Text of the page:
Stories like those of DMU graduate Heather Fowler, D.O.’94, give me pause, perspective and reasons to be thankful for my many blessings. As a teenager, Dr. Fowler read a book by Viggo Olsen, M.D., titled Daktar: Diplomat in Bangladesh, which chronicled his medical missionary work and efforts to establish the country’s first modern medical facility. That book and her deep faith in God led her in 1999 to locate in Bangladesh, where she serves a wide variety of patients – many with critical needs and advanced diseases – at Malumghat Hospital, the center she read about in Olsen’s book.
“That’s just how God directed,” she told me during our initial conversation in 2010.
Her work is not for wimps. Approximately 160 million people live in the South Asian country, which is slightly smaller land-wise than Iowa (which has just over three million people). Nearly half live below the poverty line. Malnutrition is rampant; diarrhea, pneumonia, malaria and rabies are common. Immunizations and clean water are hard to come by, making good health “nearly impossible,” she said.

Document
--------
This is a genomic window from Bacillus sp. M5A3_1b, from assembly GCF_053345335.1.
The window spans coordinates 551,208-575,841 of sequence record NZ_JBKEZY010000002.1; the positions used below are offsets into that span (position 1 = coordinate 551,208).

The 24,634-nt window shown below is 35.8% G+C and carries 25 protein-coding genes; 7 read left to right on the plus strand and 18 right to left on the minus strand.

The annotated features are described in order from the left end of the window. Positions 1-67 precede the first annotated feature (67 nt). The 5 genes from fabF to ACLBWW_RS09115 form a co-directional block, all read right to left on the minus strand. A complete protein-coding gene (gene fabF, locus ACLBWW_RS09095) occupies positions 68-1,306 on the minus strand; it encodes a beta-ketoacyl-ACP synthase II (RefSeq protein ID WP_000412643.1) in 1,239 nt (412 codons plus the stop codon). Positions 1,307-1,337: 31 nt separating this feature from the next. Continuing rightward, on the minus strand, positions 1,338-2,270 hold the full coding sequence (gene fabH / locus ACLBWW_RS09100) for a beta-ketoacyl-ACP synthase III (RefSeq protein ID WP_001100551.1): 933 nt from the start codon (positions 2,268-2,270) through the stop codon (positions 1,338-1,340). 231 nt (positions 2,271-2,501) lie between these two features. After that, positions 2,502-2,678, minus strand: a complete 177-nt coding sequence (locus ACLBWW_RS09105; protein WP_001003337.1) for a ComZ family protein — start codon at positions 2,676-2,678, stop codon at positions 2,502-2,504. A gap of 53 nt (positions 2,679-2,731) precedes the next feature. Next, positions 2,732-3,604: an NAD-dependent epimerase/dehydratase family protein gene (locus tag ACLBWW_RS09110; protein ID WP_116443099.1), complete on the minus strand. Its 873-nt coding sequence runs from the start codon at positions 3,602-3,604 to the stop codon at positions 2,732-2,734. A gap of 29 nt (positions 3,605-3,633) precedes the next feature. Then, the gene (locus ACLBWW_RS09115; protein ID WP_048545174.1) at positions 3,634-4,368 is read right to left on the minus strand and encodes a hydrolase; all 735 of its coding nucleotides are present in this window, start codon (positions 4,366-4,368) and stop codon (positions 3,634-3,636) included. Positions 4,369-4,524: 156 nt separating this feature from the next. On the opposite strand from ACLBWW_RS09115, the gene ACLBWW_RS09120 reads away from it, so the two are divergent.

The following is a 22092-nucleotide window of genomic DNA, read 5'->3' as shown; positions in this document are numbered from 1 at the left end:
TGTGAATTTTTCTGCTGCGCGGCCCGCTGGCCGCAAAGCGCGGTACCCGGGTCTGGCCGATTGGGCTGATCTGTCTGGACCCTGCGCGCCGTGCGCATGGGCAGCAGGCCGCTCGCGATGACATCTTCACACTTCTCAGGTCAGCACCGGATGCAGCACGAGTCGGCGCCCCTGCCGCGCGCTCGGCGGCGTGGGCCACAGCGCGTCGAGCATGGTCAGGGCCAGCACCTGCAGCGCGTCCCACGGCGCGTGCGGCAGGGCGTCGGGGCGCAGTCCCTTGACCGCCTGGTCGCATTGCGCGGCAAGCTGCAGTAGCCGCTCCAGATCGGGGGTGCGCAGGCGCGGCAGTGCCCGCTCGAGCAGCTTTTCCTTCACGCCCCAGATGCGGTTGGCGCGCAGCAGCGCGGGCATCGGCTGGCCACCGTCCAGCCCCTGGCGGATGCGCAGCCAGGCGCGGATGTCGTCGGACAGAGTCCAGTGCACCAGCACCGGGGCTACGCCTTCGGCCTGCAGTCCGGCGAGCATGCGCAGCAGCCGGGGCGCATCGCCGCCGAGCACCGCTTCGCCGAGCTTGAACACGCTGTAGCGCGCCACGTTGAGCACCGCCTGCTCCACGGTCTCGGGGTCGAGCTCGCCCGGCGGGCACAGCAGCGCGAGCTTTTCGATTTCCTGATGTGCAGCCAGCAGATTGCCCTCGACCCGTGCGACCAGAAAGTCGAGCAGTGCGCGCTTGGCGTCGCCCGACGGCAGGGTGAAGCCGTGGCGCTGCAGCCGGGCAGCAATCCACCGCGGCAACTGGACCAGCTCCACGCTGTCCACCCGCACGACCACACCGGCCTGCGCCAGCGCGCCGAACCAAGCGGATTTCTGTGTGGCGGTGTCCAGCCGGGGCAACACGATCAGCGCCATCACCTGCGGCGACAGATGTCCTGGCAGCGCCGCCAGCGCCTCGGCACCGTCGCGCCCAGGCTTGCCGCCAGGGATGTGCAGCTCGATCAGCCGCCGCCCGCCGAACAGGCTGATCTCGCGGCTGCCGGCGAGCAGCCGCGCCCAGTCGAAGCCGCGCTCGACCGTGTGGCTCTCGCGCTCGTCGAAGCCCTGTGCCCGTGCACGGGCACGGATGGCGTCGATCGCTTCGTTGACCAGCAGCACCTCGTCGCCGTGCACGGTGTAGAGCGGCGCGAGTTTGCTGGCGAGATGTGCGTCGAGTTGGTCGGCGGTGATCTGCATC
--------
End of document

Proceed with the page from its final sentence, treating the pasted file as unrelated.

Since our first conversation, Dr. Fowler has included me in her regular “Flower Talk” e-mail reports, which typically reflect the often-horrendous conditions and crippling government bureaucracy she, her colleagues and their patients face. But also striking are her focus on meeting needs, her unshakeable faith, her unconditional love of others and her wry humor.
In her latest message, she noted, “This past weekend did not disappoint in the ‘Lord this is too much for me!’ category.”
Then Dr. Fowler describes how she and her colleagues treated two women, one pregnant, who came to the hospital “with their oxygen levels at half what they should be.” Despite the crisis, Dr. Fowler managed to save the baby and mother who, after her breathing tube had been removed, “told a story of how she had started feeling bad early that morning and they had gone from hospital to hospital and no one would take them in…does that story sound vaguely familiar? A woman in labor with nowhere to go?”
Regardless of one’s religious beliefs or lack thereof, you have to be amazed by Dr. Fowler and others who give of themselves so selflessly.
“I’ll admit it’s overwhelming at times,” she told me. “But you help individuals…it goes along with the D.O. philosophy, the commitment to the whole person physically, emotionally and spiritually.”
Count your blessings!